Crazy elf,” Ildric grumbled, holding his arms out as the dark-haired elf maiden circled around him, pinning the pieces of warm cloth together. “I just want my tunic mended! I’m not your dummy. ”

Arylieth scurried to fetch her shears from a cluttered tailoring bench, waving a hand at the man. “You’re a bit broad compared to the boy, but I’m sure he will fill it out soon enough.”

Ildric groaned in protest as she ushered him to a mirror and motioned for him to spin. Arms extended, the man stopped and stared at his reflection, or more specifically at the picture worked into the thread of the sweatshirt. “A bear? Really?”

“It’s a Yule gift!” Arylieth explained with an excited grin. “Now if you would please stop complaining I’ll mend your tunic for free once I’m done.”

_ _ _ _ _

“Best friend EVER!” Feira exclaimed, sliding down the railing of a flight of steps in a far wing of the manor. A letter fluttered in one hand as she used the other to catch herself from falling as she flew off then end into a lower hallway. Spinning a few steps she re-read Lalaith’s letter for the twentieth time. Someone had written her a letter! Her!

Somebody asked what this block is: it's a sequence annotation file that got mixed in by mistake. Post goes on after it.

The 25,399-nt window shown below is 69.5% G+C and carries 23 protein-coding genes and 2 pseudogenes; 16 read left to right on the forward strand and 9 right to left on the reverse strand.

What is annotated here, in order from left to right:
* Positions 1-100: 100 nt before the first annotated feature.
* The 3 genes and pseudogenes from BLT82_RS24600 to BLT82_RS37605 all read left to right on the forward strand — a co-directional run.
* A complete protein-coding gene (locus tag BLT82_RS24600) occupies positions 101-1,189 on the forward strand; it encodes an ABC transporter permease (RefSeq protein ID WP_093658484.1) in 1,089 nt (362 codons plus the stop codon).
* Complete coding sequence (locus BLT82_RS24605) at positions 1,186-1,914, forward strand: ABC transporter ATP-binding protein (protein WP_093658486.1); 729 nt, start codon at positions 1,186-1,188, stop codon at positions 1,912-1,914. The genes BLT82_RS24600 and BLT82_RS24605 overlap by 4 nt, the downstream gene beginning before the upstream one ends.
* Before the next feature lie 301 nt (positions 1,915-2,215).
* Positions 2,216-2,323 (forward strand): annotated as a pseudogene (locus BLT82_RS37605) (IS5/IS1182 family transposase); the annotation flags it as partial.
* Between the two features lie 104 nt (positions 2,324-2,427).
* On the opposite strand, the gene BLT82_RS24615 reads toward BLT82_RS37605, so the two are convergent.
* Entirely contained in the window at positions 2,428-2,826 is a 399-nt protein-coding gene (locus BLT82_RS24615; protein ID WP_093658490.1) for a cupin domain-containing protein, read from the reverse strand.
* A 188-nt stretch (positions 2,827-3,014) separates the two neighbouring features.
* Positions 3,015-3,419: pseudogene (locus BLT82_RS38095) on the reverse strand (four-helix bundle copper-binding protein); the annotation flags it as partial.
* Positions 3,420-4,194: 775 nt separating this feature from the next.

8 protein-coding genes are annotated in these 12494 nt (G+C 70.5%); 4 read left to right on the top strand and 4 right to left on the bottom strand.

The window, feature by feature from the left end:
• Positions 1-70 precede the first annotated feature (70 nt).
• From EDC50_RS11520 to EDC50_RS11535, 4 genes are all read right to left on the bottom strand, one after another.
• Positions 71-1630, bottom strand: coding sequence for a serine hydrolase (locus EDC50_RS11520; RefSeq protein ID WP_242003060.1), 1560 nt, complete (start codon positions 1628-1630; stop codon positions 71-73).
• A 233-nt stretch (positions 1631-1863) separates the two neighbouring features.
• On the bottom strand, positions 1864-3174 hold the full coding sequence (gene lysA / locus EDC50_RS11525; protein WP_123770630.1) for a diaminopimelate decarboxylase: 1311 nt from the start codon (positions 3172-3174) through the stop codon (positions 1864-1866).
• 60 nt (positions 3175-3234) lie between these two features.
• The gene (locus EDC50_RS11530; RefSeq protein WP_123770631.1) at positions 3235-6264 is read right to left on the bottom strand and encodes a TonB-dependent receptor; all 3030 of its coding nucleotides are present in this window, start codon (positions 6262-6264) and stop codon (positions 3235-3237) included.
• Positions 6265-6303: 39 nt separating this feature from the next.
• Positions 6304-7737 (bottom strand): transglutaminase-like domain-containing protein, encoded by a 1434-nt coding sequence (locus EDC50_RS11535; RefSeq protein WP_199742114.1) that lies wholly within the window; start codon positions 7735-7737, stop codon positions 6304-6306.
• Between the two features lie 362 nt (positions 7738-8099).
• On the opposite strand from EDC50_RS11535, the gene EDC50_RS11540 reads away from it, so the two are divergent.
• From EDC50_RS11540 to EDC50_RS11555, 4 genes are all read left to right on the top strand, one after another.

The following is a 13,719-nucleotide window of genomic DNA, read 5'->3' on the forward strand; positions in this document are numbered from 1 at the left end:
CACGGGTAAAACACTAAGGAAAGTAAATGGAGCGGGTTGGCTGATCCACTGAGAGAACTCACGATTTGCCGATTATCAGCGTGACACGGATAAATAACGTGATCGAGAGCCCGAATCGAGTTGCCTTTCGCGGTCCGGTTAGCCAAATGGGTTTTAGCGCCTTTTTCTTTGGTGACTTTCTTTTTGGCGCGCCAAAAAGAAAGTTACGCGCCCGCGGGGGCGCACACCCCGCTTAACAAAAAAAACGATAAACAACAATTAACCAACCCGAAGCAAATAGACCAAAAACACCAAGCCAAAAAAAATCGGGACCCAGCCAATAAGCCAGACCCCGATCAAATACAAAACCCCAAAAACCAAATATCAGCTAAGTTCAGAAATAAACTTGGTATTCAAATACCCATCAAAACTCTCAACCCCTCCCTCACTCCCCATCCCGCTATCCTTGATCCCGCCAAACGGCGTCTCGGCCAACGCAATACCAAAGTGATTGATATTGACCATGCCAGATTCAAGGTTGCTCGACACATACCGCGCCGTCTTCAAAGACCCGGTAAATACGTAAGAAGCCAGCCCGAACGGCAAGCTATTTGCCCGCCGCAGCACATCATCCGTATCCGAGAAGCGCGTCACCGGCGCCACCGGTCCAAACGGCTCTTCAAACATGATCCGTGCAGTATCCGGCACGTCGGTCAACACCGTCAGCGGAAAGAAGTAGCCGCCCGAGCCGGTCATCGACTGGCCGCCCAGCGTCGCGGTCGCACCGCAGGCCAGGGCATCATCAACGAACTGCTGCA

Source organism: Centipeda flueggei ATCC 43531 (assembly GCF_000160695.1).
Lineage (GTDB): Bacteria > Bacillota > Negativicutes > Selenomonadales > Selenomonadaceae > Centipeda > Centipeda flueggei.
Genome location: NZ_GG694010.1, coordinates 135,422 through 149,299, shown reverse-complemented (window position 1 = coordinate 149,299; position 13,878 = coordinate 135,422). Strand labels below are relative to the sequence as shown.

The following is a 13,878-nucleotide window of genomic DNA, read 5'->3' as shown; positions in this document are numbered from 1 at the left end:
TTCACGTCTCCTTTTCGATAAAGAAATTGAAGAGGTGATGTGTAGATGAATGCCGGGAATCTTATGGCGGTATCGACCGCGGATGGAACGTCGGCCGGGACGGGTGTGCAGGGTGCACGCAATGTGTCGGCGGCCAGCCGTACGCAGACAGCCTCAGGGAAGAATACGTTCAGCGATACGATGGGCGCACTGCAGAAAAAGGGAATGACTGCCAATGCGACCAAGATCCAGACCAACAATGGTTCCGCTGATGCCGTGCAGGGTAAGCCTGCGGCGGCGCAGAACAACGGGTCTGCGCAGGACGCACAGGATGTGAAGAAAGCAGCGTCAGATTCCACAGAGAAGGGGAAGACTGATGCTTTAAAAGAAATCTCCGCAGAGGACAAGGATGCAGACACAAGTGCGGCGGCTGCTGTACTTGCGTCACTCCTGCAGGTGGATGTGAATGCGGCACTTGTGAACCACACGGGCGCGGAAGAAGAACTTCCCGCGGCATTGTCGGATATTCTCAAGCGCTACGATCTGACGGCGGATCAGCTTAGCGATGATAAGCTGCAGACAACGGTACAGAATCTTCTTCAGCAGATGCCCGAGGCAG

Carefully folding the letter back up and slipping it into her pocket, Feira snatched up a broom and dust pail. This might have been the best day she’d ever had. Well, beside the day she first visited Lalaith at the temple, the day the Wayfarers returned from defending the city, and the day she had off in town when a gentleman told her she looked lovely. But this might just out rank them all.

She had to finish her chores. She had to finish them quick!

‘If you are still inclined, I thought we might visit your friend’s cheese shop. The one with the delicious gouda! Might you be free?’

“Yes!” she laughed, skipping nearly too many steps in one leap. She had made sure to get visiting day off. A day in town with a friend? And gourmet cheese! Life just kept getting better.

_ _ _ _ _

You bloody fool. Eruviel didn’t bother closing the door to her dark house all the way as she dumped her Yule basket and Anric’s gift on the long, cushioned lounge chair. Yanking the green ribbon from her hair she drew the letter from her pocket and paced towards the hearth that still cradled half a dozen hot coals.